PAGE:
Every year I write a Christmas story to share with the family. This year I decided to “go Dickens” and publish it in installments. So here is part one of four parts for the first Sunday of Advent. I hope you enjoy it.
Joseph had a new bedroom and it was very large. Finally, he did not have his brother cleaning things up all the time and he could get some rest. He could take his shoes off and not get yelled at because his feet were (admittedly) stinky.
Right now, he had his shoes off and he was sitting on his desk chair holding a shoelace, swinging a big sneaker three (and only three) times and then lofting it clear across his huge room into an empty box. The box had been full of clothes until his mother forced him to put them away. He told her, “You packed it so well, why can’t I just use the box?”
She said, “You can put them away just as neatly.”
He said, “Why did you pack them to move up one flight of stairs?’
She left with “You’ll see you father shortly.”
He called after her, “No need. I’m moving.” He eventually moved.
His only movement now was reluctantly getting up every two shots because he had yet to miss the box with either shoe. This finesse was unexpected. It was nice. But it did require he get off the chair and retrieve his shoes. His arm was actually getting a bit tired. Size 14 ½ shoes are surprisingly heavy. But he could not stop until he missed. And not missing had the added benefit of effectively avoiding his latest assignment.
Joseph was supposed to write a Christmas story, which seemed a little ironic, him being named Joseph and all. What’s more, his mother’s name was Mary, which was also a little ironic, if not awkward. Dad’s name was Mitch. It was not surprising that Dad’s parents were not the grandparents showing up for Christmas this year, for like the second time since he was in second grade. He could hardly even remember the last time. They always went to see his mom’s parents at their spectacular house in Maine during the summer. But they usually stayed in Florida during the winter. At least he thought it was Florida.
Joseph was not well-known for paying attention. So Grandma and Papa (accent on the end) could be anywhere at any given time. But they were scheduled for Christmas. Mom was a little anxious about the whole visit. Thus, his clothes needed to be stowed. Her parents wrote books for a living. Since they were successful at it, they needed no present s for Christmas and made that very clear. The only gift they wanted was a Christmas story from each kid. They thought that “would be very charming,” is how Mom put it. He felt a bit of pressure, being the oldest. So instead of feeling pressure, he was throwing a giant shoe into a box in his smelly room.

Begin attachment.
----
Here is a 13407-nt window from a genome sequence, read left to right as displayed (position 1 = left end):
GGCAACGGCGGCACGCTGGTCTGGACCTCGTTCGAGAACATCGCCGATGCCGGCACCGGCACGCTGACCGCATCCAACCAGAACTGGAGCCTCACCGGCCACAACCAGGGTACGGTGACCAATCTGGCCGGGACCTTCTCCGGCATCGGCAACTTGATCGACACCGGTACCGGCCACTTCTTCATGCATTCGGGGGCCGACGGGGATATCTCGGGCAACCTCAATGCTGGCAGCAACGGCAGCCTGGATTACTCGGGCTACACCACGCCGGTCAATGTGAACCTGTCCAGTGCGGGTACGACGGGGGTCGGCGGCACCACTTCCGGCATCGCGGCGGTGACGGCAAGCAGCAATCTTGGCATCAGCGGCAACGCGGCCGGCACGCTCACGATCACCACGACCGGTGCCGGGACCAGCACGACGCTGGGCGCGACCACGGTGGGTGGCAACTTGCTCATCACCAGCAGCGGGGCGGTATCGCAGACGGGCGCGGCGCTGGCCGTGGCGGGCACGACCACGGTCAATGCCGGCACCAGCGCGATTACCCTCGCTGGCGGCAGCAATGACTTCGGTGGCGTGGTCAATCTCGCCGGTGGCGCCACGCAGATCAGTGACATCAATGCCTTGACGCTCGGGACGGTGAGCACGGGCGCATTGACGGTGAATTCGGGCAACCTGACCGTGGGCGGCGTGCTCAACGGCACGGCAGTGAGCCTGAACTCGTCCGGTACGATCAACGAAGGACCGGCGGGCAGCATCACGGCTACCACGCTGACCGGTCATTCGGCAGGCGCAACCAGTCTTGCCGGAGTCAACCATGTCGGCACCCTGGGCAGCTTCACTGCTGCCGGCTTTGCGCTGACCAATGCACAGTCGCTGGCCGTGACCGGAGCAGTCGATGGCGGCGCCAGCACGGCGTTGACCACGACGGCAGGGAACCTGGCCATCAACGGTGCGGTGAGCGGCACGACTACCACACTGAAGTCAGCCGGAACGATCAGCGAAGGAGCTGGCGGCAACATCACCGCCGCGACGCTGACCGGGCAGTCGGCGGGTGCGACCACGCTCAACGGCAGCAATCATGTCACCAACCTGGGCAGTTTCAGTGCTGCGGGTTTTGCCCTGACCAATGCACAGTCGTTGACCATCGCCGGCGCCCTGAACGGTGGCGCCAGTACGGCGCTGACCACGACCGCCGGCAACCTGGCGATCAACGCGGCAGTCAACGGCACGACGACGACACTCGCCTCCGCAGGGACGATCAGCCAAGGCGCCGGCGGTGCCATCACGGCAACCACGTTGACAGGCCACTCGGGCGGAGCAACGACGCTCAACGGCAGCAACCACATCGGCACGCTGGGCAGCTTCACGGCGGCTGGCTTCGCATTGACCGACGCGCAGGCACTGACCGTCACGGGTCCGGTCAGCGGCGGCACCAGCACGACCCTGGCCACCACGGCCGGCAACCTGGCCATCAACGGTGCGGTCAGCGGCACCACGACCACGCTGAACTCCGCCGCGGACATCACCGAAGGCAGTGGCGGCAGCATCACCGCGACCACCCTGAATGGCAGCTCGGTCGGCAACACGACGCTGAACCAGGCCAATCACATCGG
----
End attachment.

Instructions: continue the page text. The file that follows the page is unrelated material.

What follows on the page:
Dad came up to check on progress, huffing and puffing a bit after three floors. He was not as thin as he used to be. “Can you believe what’s happening in Ukraine?” he asked.
“What?” A shoe dangled from his finger.
“You have to know about Ukraine,” he said.
“I haven’t been following it that much.” He knew everything about Ukraine, but he did not feel like chatting with Dad about it.
“Your mom says you are avoiding your story.”
“Not really.” But how did she know these things? He hardly knew that himself!
“Look. I know this is a hassle. But your mom is going through some personal stuff right now and a lot of it has to do with her mom. I won’t bore you with the details. But it would be nice if you showed up a bit. The story doesn’t have to be a masterpiece, but it would be good if it had some religion in it. They are very Christian, and it is a Christmas story. You want some help with some ideas or something?”
He had to admit it. Dad could be very helpful. “No. I’m good.”
“OK. I’ll leave you to it. You do know it is Christmas Eve in three days, right? And you have to go to school for two of them?”
“Yes. I know.” He knew slightly. But now he had Christ all over everything and it was kind of freaking him out. “Jesus!” he did not say out loud.
Continued next Sunday…
1 thought on “A Bus Full of Dogs — Part One”
Love this story. Will look forward to the rest.
As a kid I sometimes wrote a poem for a grandparent gift.